• 18 June 2021: Change default behavior of frequency estimation to estimate frequencies starting 1 year prior to the current date. To override this default behavior, define a min_date in the frequencies section of the builds configuration. (#659)

v7 (27 May 2021)

For more details about this release, see the configuration reference for the new “sanitize metadata” parameters and the corresponding pull request.

Major changes

  • Deduplicate metadata and sequences from each inputs dataset at the beginning of the workflow.


  • Support full GISAID metadata and sequences from the “Download packages” interface by converting this default format into Nextstrain-compatible metadata and sequences.
  • Support reading metadata and sequences directly from GISAID’s tar archives. For example, you can now define inputs as metadata: data/ncov_north-america.tar.gz and sequences: data/ncov_north-america.tar.gz to decompress and read the corresponding data from the archive.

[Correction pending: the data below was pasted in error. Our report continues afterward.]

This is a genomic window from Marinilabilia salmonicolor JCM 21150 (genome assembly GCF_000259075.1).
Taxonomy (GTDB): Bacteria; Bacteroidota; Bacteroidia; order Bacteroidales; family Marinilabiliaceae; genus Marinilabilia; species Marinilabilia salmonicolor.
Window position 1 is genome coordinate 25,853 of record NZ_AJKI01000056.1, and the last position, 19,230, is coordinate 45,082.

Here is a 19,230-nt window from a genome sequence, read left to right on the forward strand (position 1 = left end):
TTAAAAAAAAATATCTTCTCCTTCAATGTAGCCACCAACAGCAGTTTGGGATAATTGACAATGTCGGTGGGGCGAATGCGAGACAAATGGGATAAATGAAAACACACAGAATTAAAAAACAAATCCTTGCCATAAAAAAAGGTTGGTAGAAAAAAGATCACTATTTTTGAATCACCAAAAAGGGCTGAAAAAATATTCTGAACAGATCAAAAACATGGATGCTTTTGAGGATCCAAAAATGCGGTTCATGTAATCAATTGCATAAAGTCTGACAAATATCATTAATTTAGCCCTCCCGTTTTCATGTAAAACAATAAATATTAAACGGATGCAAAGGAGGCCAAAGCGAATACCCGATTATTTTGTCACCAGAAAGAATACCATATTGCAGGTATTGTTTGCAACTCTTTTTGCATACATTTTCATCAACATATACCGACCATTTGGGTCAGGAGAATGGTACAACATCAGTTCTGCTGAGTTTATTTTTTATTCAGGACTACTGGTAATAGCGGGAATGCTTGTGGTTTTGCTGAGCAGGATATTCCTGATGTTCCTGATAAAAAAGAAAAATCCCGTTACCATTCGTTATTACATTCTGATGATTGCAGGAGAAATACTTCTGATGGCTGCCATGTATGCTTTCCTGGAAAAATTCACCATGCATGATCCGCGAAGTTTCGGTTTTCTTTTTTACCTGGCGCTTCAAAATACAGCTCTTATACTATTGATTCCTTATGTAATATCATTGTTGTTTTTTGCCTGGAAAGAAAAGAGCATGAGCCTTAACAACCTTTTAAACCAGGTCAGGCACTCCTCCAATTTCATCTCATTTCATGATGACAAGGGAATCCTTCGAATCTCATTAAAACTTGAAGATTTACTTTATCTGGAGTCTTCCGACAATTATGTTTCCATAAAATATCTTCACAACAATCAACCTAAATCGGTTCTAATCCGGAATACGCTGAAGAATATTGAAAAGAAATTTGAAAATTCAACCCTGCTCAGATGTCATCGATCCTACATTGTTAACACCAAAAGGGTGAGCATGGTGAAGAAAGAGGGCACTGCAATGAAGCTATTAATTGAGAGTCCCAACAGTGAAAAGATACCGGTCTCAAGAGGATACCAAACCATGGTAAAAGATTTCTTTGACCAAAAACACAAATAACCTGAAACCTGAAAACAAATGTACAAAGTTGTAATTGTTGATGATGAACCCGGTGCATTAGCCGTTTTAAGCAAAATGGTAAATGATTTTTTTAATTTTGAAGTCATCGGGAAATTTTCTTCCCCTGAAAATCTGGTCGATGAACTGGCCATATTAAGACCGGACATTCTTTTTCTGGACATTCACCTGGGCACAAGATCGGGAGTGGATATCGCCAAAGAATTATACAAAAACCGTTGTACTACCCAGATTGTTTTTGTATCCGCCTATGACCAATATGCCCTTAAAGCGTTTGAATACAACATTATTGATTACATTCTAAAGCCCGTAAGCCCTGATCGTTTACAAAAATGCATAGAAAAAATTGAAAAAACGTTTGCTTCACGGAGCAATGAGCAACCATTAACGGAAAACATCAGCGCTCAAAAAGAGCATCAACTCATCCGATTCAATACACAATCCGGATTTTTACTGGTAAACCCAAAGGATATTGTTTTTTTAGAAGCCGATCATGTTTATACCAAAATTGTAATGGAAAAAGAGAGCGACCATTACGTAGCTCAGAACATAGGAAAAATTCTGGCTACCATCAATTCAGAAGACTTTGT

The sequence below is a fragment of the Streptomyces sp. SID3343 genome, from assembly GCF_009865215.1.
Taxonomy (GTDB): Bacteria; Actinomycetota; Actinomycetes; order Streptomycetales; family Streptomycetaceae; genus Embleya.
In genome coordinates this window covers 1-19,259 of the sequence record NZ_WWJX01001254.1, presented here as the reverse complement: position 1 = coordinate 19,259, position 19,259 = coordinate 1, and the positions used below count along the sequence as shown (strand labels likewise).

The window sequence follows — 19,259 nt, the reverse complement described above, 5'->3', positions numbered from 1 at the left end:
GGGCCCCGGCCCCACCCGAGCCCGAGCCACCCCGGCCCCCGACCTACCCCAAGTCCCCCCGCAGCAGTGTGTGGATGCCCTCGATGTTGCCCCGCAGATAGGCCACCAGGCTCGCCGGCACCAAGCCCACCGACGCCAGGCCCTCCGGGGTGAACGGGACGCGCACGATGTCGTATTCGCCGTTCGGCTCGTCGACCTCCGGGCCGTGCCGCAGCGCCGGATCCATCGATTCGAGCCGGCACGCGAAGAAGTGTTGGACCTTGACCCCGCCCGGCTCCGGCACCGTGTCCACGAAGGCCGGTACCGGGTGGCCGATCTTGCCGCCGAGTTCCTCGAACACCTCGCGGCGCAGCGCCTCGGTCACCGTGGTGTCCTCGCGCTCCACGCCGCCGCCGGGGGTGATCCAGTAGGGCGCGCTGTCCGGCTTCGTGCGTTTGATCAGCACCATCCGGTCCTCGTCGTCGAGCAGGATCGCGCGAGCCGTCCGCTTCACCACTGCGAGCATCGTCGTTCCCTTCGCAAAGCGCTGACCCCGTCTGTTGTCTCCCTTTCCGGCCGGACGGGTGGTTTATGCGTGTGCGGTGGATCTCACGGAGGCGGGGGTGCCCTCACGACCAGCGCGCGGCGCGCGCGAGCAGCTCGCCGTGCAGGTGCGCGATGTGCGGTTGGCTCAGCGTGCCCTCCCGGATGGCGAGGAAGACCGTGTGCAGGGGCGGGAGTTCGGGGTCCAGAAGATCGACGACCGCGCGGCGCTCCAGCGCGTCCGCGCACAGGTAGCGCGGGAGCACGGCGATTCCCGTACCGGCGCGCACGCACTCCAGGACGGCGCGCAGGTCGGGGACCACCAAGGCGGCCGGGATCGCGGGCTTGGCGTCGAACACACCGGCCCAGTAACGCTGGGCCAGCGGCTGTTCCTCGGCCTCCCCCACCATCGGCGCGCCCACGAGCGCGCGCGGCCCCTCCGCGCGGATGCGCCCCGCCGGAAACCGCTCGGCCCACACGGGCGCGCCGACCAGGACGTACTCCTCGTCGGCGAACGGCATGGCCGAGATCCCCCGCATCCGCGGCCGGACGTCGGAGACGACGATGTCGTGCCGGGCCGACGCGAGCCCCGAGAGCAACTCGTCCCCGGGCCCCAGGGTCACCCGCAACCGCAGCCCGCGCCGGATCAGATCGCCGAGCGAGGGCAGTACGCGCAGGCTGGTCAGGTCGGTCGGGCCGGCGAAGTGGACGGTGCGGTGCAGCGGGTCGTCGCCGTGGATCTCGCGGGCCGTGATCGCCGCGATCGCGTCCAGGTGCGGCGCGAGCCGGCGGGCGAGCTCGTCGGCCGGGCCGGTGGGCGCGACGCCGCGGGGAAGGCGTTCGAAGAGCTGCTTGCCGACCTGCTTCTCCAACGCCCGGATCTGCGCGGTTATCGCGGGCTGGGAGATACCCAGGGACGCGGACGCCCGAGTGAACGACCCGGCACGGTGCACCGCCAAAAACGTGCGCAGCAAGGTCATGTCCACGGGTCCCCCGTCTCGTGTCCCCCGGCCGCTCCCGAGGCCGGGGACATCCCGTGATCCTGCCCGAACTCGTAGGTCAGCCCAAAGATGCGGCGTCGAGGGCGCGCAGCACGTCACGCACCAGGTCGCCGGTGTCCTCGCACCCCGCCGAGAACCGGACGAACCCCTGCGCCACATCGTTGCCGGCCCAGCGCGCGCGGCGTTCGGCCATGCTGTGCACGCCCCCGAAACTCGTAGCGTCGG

New features since last version update

v6 (20 May 2021)

Major changes

  • Fix bug in precedence of input data such that duplicate sequence and metadata records are resolved by always preferring the record from the last inputs dataset. Thank you to @ttung for catching/patching this! If you have depended on the previous behavior where the sequence from first input dataset was preferred, you will need to change the order of your inputs such that the preferred input appears last in the list. (#639).

New features since last version update

  • 19 May 2021: Compress metadata, sequence indices, and early intermediate sequences (aligned, masked, filtered, combined for subsampling, and subsampled files) to save disk space. (#636)
  • 12 May 2021: Include S1 mutations and nextalign-based ancestral amino acid mutations in Auspice JSONs by default instead of requiring the now-unnecessary use_nextalign configuration parameter. (#630)